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Chillibreeze Interview With
Oishee Mukhopadhyay Talwar
Meet Oishee, an aspiring novelist and a meditation instructor. Oishee is a freelance writer who enjoys working with anything that has to do with words.
1. Please tell us about yourself.
I have been writing since the age of seven. I graduated in English Literature from Mumbai University and opted for the subject only because it was the best way to turn my favourite pastime into a great report card.
I also have a Master’s Degree in Creative Advertising from Queensland University of Technology, Australia. My first job was as a Junior Copywriter in a reputed ad agency in Chennai. Thereafter I worked with a popular women’s lifestyle magazine in South India. As of now, I am a freelancer and enjoy working on anything that requires crunching words.
2. You are a freelance writer for some niche magazines – any tips on how exactly does one go about bagging these assignments?
I’ve got most of my assignments through friends in the industry who needed someone who could write well and wouldn’t charge much. Networking, whether in person or online, is important to get work. At some point, you might find one client or employer who is willing to include you in all their projects. At the same time, don’t sell yourself short. As a freelance writer, you are providing a service and deserve to be paid for it. Honestly, there is a lot of work out there.
3. Could you share some insights into your career as a copywriter – some words of advice for aspiring copywriters?
- Know that in a creative industry, there are ten different ways to do the same thing, so if you’re ideas are ever shot down, it doesn’t necessarily mean you’re not good enough. At the same time, learn to take criticism constructively. The other person could be right.
- Every word counts. Don’t try and take a shortcut, it always shows up in your work.
- Just because you have a great vocabulary, doesn’t mean you’ve got to flaunt it. Great ideas sound the best in simple words.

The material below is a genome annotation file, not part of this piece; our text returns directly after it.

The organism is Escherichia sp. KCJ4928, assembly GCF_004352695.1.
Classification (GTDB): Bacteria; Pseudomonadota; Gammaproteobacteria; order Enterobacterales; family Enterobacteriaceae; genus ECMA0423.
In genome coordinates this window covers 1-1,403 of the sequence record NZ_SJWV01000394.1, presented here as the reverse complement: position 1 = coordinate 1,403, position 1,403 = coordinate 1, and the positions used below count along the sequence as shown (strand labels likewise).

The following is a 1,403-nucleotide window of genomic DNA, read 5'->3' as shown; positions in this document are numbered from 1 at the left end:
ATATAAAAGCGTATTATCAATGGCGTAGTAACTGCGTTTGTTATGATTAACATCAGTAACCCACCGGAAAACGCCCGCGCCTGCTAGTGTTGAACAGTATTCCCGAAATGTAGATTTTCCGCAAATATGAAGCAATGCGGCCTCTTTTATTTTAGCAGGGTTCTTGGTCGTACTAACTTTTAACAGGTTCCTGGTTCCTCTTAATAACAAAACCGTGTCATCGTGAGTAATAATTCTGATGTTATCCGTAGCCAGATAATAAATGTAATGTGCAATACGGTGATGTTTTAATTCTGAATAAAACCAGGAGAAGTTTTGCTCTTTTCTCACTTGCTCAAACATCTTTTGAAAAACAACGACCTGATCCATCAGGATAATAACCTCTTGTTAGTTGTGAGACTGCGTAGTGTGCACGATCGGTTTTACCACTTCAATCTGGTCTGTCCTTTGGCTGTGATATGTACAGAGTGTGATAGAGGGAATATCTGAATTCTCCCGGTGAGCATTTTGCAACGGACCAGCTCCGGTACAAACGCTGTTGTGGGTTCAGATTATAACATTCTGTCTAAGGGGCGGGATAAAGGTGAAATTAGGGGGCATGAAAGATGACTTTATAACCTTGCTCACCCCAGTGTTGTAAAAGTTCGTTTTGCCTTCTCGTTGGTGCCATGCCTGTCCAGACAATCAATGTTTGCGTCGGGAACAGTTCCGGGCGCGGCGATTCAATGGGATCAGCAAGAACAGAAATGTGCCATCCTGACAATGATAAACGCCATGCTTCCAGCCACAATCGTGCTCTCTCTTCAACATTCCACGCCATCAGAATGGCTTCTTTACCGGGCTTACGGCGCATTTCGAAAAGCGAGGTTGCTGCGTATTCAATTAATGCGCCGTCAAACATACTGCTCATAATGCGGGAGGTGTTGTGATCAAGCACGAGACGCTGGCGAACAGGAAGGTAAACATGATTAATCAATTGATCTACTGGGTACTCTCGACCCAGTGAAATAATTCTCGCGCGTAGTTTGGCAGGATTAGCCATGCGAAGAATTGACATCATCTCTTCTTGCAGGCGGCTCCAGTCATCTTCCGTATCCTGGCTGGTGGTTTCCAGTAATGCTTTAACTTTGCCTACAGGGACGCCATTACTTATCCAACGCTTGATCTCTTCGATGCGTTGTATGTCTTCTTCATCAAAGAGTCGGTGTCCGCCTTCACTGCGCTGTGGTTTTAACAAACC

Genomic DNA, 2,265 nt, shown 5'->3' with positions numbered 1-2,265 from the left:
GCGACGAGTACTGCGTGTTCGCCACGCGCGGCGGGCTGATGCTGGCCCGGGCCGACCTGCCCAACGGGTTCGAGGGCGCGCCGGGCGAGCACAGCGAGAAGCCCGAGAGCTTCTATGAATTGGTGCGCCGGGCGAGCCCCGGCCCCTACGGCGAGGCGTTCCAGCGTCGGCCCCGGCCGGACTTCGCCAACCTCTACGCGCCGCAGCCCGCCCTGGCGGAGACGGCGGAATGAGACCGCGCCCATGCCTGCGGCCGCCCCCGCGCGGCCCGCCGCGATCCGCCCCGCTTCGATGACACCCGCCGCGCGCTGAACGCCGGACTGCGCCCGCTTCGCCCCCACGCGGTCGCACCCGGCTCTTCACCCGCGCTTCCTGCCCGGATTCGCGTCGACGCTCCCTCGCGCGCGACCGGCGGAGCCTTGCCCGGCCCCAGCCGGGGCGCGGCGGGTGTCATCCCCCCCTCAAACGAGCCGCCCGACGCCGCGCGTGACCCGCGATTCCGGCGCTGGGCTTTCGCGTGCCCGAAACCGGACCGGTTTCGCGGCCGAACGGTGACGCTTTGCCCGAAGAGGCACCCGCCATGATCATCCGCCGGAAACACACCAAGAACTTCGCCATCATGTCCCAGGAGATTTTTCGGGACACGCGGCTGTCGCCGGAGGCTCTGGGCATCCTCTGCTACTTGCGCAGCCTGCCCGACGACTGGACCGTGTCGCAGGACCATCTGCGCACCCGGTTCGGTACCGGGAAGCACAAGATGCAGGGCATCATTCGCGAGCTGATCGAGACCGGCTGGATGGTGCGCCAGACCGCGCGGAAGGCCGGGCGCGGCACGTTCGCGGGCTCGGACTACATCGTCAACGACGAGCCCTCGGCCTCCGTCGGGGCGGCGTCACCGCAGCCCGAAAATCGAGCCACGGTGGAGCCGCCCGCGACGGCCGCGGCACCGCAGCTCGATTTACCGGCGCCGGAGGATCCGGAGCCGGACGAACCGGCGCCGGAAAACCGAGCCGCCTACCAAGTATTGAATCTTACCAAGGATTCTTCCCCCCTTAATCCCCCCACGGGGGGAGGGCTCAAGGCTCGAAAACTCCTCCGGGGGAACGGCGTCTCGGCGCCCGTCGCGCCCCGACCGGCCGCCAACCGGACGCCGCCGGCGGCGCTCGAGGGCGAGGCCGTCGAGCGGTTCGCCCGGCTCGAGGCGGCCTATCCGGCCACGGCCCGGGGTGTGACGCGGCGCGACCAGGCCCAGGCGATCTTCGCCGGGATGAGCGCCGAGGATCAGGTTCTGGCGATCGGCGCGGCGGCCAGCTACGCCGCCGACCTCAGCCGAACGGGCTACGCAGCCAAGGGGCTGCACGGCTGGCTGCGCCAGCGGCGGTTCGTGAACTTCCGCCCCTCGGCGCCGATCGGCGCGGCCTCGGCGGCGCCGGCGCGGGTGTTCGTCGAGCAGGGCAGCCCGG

4. Do you see the internet helping you as you hone your writing skills?
Yes of course. There are a lot of reading materials, guides, workshops and exercises available online that help hone your writing skills. You can also stay in touch with the latest developments in grammar, words and usage across the world.
5. What kind of resources do you think are lacking for young writers in India today? What are young writers looking for?
Young writers need more avenues to showcase their work. Publishers need to be more daring and open to feature new authors. The creative field needs to be recognized as a growing, flourishing industry and the education system needs to give it due importance through a structured format. Full-fledged writing courses with industry exposure would go a long way in helping young writers find a platform for their work.
6. Would you recommend any books, resources or freelancing platforms for newbie freelance writers who are waiting to make a break through?
I am not aware of any such books. I think it would be great if we could have city tours with freelance writers. It would allow everyone to interact with others from the industry and share ideas, success stories, opinions and hurdles. There ought to be a collaborative book by such writers. It would be of great help.
7. Is there anything else you would like to tell us about yourself? Perhaps something interesting about you, that people are always surprised to hear?
If I tell you here, it wouldn’t be a surprise. Let’s just leave it at that.